Books have fascinated me ever since I read Heidi by Johanna Spry. I so wanted to be Heidi and live on the mountain and know Peter. If wishing could have made it so, that’s where I’d have spent my childhood. But it didn’t take long before my fascination with the world of Heidi and the Swiss Alps made me realize that books are the not-so-secret passage to a world far beyond where you might live. Not just physically, but emotionally and experientially. There is nowhere in the world you cannot go in a book. No people you can’t meet, no events you can’t relive whether they are imaginary or real. Some of my best friends live in books and it’s pretty neat that you can slip away from the bustle or hurt, or pain and disillusionment of the world you live in and relax somewhere else with heroes to love and heroines to admire. Even better, it costs nothing more than a trip to the library.
Of course, most of us who love books don’t stop at owning a library card. And now that I own a Kindle things have just gotten better. As an author I am fortunate to have my writing desk, not tucked into a corner somewhere, but surrounded by my books. I have floor to ceiling shelves on three walls and a window to the ocean on the fourth. All my favorite books are all around me. I love to peruse my shelves and find an old book I read years ago, pull it out and settle into the love seat to read. And, like any other bookworm, there are few horizontal surfaces in my home that don’t have some kind of reading matter, books, magazines, newspapers, clippings and brochures from interesting places I’ve been or hope to go. The Kindle is a blessing, too. In spite of all the printed books I love and own, I also enjoy traveling. But I’m one of those people who travel light. Always. If it doesn’t fit in the carry-on, it doesn’t go with me. But with the Kindle, I can take hundreds of books everywhere I go.
My favorite place to read is no single place. The hammock is a great place for reading (and napping, too.) A beach chair is great for reading on the beach. I also have a super comfortable Adirondack chair on my deck. But if you’re wondering where I read the most, that would be curled up in my bed every night before I go to sleep. Sometimes, when I have a truly awesome, page turner that I simply can’t put down, I might not quit ‘till I’ve read The End. Even if that’s not until 2:30 in the morning. Good thing I’m retired – I can sleep in.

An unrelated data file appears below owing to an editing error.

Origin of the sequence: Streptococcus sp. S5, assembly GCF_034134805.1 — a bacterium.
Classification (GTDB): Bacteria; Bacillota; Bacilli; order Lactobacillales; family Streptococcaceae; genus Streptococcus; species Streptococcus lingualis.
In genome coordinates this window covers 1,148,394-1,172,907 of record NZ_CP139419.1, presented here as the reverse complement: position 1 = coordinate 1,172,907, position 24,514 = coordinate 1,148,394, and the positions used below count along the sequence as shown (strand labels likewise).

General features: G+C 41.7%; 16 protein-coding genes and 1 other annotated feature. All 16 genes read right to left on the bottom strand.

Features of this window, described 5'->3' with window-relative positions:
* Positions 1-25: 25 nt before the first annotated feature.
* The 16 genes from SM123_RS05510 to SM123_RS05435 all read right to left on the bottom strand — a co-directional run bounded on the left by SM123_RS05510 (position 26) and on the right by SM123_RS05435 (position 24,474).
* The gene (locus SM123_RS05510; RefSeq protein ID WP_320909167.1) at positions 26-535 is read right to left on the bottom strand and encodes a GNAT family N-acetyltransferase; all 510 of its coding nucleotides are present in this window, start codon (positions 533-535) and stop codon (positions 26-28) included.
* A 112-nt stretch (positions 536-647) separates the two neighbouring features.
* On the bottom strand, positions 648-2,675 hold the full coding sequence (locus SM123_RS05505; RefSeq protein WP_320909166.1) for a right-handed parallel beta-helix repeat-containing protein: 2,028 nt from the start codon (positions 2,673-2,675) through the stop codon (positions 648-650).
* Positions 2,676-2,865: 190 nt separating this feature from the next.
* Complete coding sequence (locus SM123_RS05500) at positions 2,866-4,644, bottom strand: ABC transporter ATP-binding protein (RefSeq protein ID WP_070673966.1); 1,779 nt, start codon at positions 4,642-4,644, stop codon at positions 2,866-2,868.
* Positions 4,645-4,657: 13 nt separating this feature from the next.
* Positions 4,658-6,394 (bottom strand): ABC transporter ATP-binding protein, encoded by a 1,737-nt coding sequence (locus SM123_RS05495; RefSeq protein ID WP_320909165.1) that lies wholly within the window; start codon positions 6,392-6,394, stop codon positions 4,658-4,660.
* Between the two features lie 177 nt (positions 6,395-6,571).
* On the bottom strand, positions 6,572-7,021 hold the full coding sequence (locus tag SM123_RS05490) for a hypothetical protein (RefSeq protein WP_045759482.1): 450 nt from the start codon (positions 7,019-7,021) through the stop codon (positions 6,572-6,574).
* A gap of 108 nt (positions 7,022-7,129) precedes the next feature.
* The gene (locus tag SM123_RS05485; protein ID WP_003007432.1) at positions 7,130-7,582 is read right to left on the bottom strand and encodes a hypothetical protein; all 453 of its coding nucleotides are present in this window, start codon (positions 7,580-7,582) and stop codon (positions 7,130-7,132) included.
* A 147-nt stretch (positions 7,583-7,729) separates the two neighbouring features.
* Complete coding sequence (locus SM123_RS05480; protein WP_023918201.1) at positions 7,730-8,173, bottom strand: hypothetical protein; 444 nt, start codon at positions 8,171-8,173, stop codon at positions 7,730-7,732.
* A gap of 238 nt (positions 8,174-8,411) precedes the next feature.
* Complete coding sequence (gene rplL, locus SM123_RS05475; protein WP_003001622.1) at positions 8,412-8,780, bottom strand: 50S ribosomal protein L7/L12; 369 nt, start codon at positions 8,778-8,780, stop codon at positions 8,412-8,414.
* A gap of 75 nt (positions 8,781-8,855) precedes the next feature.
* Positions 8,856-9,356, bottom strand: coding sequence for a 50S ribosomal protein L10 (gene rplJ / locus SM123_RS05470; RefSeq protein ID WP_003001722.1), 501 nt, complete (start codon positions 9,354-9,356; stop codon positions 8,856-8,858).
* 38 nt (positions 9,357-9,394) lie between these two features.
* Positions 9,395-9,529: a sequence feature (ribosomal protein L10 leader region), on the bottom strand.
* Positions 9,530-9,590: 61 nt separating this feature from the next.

Writing rituals? Regretfully, my writing time is not nearly as disciplined as it probably should be. I write a little every day, but some days that’s a really little bit. Other days I’m on a roll, I might get several thousand words. Most of the time I write at my desk, which, as mentioned, is surrounded by books and looks out toward the sea. There’s a small electric fireplace in my little bungalow by the beach and in the winter, it burbles along keeping me toasty and cozy while I write. Occasionally, I get stuck, like all writers do from time to time, and I’ve discovered that when this happens, it often helps to disconnect my laptop from the big monitor and keyboard and go put my feet up in a comfy chair, or in that Adirondack I mentioned. Change of scenery or position – whatever – it seems to help get the ball rolling again.
As for rituals – For reading there is no ritual beyond a few moments with nothing to fill in the time. I’ve been known to read shampoo labels if I sit too long in the bathroom and the latest book I downloaded from Amazon on my iPhone while standing in line at the grocery store. But once I get really into a book, there’s little that distracts me. I can tune out the whole world and get lost in the story.
For writing, I always go back and read the last scene that I wrote before I quit for the day. Reading and possibly tweaking here and there gets me emotionally back into the story. I almost always stop where there’s a hook so it’s exciting to get back to it and tell the reader what happened next. I always know and often even write the final scene before the book gets started so I know where I’m going, but for the most part, I’m a pantser. I don’t do detailed outlines and God help me if my editor wants a lengthy synopsis, although I can pull one together when I have to. I’ve been to a couple really good workshops lately on outlining and synopses, so maybe I will find a way to discipline myself and incorporate all the great ideas I heard into my process.
So, now you know where I like to read and how I write, here's a list of really fun authors who will tell you where their favorite places are:
A.J. Maguire http://ajmaguire.wordpress.com/
Geeta Kakade http://geetakakade.blogspot.com/
Margaret Fieland http://www.margaretfieland.com/blog1/
Skye Taylor http://www.skye-writer.com/
Marci Baun http://www.marcibaun.com/
Fiona McGier http://www.fionamcgier.com/
Connie Vines http://connievines.blogspot.com/
Beverley Bateman http://beverleybateman.blogspot.ca/
Rita Karnopp http://firstname.lastname@example.org
Rachael Kosnski http://the-doodling-booktease.tumblr.com/
Helena Fairfax http://helenafairfax.com/
Heidi M. Thomas http://heidiwriter.wordpress.com/
Ginger Simpson http://www.cowboykisses.blogspot.com/
Rhobin Courtright http://www.rhobinleecourtright.com/